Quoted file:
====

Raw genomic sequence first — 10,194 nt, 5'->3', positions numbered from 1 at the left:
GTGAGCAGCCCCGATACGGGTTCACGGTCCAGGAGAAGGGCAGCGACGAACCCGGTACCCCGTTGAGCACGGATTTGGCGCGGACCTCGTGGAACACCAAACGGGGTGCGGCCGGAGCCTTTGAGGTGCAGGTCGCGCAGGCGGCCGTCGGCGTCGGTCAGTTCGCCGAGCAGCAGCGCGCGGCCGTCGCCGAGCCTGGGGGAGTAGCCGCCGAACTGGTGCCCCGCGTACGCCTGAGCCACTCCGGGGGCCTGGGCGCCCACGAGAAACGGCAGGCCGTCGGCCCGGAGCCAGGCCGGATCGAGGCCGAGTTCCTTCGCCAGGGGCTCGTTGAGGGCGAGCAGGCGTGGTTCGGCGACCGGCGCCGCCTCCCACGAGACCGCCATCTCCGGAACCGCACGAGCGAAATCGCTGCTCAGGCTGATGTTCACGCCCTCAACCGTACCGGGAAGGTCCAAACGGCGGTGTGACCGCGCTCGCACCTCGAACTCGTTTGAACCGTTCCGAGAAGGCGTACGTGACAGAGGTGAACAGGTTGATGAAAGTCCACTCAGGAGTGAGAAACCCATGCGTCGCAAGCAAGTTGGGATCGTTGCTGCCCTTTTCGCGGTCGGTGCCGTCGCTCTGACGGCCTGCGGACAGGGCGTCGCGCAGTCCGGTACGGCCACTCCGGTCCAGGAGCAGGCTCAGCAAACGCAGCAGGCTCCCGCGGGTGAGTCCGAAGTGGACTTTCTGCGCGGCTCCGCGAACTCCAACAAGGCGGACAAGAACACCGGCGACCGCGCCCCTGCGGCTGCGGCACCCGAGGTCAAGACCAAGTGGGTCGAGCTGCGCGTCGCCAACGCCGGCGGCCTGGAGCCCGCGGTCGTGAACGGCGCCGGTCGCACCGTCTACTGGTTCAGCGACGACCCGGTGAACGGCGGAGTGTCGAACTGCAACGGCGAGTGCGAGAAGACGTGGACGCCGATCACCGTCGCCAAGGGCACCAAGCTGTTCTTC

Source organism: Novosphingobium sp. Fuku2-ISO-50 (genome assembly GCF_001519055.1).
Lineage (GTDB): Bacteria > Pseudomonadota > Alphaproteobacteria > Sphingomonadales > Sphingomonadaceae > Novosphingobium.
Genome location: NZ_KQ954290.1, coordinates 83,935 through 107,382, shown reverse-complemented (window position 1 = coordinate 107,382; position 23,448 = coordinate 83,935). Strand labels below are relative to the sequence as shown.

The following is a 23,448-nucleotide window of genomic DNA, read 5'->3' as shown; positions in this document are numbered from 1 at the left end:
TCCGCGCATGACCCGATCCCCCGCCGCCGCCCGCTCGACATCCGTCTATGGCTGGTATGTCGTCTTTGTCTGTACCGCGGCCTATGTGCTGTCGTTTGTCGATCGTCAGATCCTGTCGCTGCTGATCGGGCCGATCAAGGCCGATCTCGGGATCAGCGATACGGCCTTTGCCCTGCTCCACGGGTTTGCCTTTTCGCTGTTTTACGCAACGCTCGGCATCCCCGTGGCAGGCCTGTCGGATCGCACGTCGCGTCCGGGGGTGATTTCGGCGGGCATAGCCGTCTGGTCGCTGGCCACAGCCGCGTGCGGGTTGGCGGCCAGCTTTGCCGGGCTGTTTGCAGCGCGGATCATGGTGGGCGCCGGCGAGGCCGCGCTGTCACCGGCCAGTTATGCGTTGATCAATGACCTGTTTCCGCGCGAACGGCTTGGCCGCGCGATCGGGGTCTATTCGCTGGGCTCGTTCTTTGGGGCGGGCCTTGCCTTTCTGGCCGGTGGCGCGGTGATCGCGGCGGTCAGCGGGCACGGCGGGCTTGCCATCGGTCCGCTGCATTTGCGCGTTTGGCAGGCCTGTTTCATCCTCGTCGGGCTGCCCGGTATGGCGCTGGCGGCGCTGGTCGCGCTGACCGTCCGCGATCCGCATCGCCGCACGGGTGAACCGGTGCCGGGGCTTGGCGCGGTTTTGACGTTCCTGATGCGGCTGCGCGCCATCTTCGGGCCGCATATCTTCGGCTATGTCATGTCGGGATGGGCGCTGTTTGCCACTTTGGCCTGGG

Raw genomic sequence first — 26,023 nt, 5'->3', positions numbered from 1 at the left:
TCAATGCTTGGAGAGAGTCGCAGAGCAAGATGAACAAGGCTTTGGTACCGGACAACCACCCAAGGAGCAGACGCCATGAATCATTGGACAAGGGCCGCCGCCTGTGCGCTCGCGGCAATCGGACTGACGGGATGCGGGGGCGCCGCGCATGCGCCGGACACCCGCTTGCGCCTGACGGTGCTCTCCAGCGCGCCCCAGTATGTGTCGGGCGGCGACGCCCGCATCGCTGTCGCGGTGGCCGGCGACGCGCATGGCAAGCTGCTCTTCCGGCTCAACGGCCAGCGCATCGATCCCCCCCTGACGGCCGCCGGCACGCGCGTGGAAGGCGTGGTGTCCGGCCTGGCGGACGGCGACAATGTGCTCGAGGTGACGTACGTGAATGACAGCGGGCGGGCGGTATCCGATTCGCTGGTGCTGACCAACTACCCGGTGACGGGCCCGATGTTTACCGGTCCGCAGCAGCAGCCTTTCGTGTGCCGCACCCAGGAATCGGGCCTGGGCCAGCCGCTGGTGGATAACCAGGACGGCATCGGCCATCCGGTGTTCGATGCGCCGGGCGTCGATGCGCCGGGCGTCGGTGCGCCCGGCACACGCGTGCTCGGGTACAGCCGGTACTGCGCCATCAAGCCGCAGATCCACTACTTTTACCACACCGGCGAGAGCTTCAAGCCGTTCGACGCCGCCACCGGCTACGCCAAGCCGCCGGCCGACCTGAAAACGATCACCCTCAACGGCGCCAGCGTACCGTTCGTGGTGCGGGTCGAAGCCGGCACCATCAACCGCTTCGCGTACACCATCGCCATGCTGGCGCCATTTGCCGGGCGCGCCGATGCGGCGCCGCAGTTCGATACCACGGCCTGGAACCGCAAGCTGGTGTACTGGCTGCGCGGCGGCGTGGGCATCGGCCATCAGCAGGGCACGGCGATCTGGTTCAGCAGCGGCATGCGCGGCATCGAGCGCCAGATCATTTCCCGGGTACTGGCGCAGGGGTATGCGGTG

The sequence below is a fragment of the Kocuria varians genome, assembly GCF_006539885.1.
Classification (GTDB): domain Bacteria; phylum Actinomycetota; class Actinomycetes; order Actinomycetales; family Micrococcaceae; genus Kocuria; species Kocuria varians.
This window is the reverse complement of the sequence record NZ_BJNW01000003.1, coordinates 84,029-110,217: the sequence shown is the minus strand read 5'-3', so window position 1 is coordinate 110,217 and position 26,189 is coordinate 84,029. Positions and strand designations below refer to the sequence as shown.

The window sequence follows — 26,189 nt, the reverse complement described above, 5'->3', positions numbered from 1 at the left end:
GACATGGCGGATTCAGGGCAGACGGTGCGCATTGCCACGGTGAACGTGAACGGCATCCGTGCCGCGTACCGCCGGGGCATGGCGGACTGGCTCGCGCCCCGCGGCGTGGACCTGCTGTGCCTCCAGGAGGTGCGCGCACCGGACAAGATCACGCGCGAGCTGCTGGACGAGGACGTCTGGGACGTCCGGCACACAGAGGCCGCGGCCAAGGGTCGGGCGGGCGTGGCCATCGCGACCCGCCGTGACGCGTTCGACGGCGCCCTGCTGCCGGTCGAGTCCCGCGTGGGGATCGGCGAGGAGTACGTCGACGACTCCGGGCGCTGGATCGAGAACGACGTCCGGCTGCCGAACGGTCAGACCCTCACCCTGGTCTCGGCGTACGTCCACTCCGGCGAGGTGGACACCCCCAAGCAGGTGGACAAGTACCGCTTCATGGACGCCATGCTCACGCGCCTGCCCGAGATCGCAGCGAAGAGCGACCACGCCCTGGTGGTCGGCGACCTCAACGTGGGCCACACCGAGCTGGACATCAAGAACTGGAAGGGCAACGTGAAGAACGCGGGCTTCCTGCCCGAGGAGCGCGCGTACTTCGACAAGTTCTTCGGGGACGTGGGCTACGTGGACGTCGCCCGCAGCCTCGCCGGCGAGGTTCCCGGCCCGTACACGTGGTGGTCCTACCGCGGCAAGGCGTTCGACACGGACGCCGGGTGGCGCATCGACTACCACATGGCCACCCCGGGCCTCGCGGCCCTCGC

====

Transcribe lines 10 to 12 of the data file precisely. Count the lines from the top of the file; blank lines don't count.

The sequence below is a fragment of the Kocuria varians genome, assembly GCF_006539885.1.
Classification (GTDB): domain Bacteria; phylum Actinomycetota; class Actinomycetes; order Actinomycetales; family Micrococcaceae; genus Kocuria; species Kocuria varians.
This window is the reverse complement of the sequence record NZ_BJNW01000003.1, coordinates 84,029-110,217: the sequence shown is the minus strand read 5'-3', so window position 1 is coordinate 110,217 and position 26,189 is coordinate 84,029. Positions and strand designations below refer to the sequence as shown.